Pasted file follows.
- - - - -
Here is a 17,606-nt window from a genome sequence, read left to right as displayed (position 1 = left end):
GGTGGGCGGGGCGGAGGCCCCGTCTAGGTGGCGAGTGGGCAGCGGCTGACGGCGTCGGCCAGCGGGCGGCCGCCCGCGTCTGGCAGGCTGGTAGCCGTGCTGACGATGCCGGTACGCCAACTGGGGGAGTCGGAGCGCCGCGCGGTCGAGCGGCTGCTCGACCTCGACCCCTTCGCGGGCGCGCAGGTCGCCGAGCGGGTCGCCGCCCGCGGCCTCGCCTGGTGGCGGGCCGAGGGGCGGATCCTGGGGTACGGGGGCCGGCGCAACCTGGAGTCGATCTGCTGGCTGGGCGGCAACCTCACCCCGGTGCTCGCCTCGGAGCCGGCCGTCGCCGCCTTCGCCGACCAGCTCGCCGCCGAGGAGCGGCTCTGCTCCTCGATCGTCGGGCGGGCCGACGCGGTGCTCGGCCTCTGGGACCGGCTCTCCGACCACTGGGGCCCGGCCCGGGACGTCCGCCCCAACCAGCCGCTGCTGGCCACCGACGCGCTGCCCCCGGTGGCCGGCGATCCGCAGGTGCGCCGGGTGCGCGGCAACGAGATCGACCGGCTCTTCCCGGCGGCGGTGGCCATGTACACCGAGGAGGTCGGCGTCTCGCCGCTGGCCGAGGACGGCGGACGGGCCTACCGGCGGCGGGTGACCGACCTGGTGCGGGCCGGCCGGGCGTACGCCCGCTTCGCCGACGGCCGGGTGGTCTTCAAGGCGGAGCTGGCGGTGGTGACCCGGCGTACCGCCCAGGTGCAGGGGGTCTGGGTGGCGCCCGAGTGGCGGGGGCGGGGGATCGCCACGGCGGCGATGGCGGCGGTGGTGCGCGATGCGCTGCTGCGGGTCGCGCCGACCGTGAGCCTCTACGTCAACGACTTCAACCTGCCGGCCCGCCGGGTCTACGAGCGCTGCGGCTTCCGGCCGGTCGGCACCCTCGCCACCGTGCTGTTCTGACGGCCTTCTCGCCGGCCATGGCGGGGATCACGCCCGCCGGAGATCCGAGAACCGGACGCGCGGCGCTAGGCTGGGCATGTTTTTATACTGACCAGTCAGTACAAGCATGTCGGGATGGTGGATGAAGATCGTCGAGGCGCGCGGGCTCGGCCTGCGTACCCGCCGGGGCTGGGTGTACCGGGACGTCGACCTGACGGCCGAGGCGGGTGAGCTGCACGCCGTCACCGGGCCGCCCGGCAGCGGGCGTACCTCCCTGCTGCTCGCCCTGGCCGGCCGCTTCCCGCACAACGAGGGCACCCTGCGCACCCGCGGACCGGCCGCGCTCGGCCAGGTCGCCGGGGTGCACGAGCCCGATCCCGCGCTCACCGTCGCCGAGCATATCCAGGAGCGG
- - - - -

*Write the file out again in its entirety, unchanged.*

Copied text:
Here is a 17,606-nt window from a genome sequence, read left to right as displayed (position 1 = left end):
GGTGGGCGGGGCGGAGGCCCCGTCTAGGTGGCGAGTGGGCAGCGGCTGACGGCGTCGGCCAGCGGGCGGCCGCCCGCGTCTGGCAGGCTGGTAGCCGTGCTGACGATGCCGGTACGCCAACTGGGGGAGTCGGAGCGCCGCGCGGTCGAGCGGCTGCTCGACCTCGACCCCTTCGCGGGCGCGCAGGTCGCCGAGCGGGTCGCCGCCCGCGGCCTCGCCTGGTGGCGGGCCGAGGGGCGGATCCTGGGGTACGGGGGCCGGCGCAACCTGGAGTCGATCTGCTGGCTGGGCGGCAACCTCACCCCGGTGCTCGCCTCGGAGCCGGCCGTCGCCGCCTTCGCCGACCAGCTCGCCGCCGAGGAGCGGCTCTGCTCCTCGATCGTCGGGCGGGCCGACGCGGTGCTCGGCCTCTGGGACCGGCTCTCCGACCACTGGGGCCCGGCCCGGGACGTCCGCCCCAACCAGCCGCTGCTGGCCACCGACGCGCTGCCCCCGGTGGCCGGCGATCCGCAGGTGCGCCGGGTGCGCGGCAACGAGATCGACCGGCTCTTCCCGGCGGCGGTGGCCATGTACACCGAGGAGGTCGGCGTCTCGCCGCTGGCCGAGGACGGCGGACGGGCCTACCGGCGGCGGGTGACCGACCTGGTGCGGGCCGGCCGGGCGTACGCCCGCTTCGCCGACGGCCGGGTGGTCTTCAAGGCGGAGCTGGCGGTGGTGACCCGGCGTACCGCCCAGGTGCAGGGGGTCTGGGTGGCGCCCGAGTGGCGGGGGCGGGGGATCGCCACGGCGGCGATGGCGGCGGTGGTGCGCGATGCGCTGCTGCGGGTCGCGCCGACCGTGAGCCTCTACGTCAACGACTTCAACCTGCCGGCCCGCCGGGTCTACGAGCGCTGCGGCTTCCGGCCGGTCGGCACCCTCGCCACCGTGCTGTTCTGACGGCCTTCTCGCCGGCCATGGCGGGGATCACGCCCGCCGGAGATCCGAGAACCGGACGCGCGGCGCTAGGCTGGGCATGTTTTTATACTGACCAGTCAGTACAAGCATGTCGGGATGGTGGATGAAGATCGTCGAGGCGCGCGGGCTCGGCCTGCGTACCCGCCGGGGCTGGGTGTACCGGGACGTCGACCTGACGGCCGAGGCGGGTGAGCTGCACGCCGTCACCGGGCCGCCCGGCAGCGGGCGTACCTCCCTGCTGCTCGCCCTGGCCGGCCGCTTCCCGCACAACGAGGGCACCCTGCGCACCCGCGGACCGGCCGCGCTCGGCCAGGTCGCCGGGGTGCACGAGCCCGATCCCGCGCTCACCGTCGCCGAGCATATCCAGGAGCGG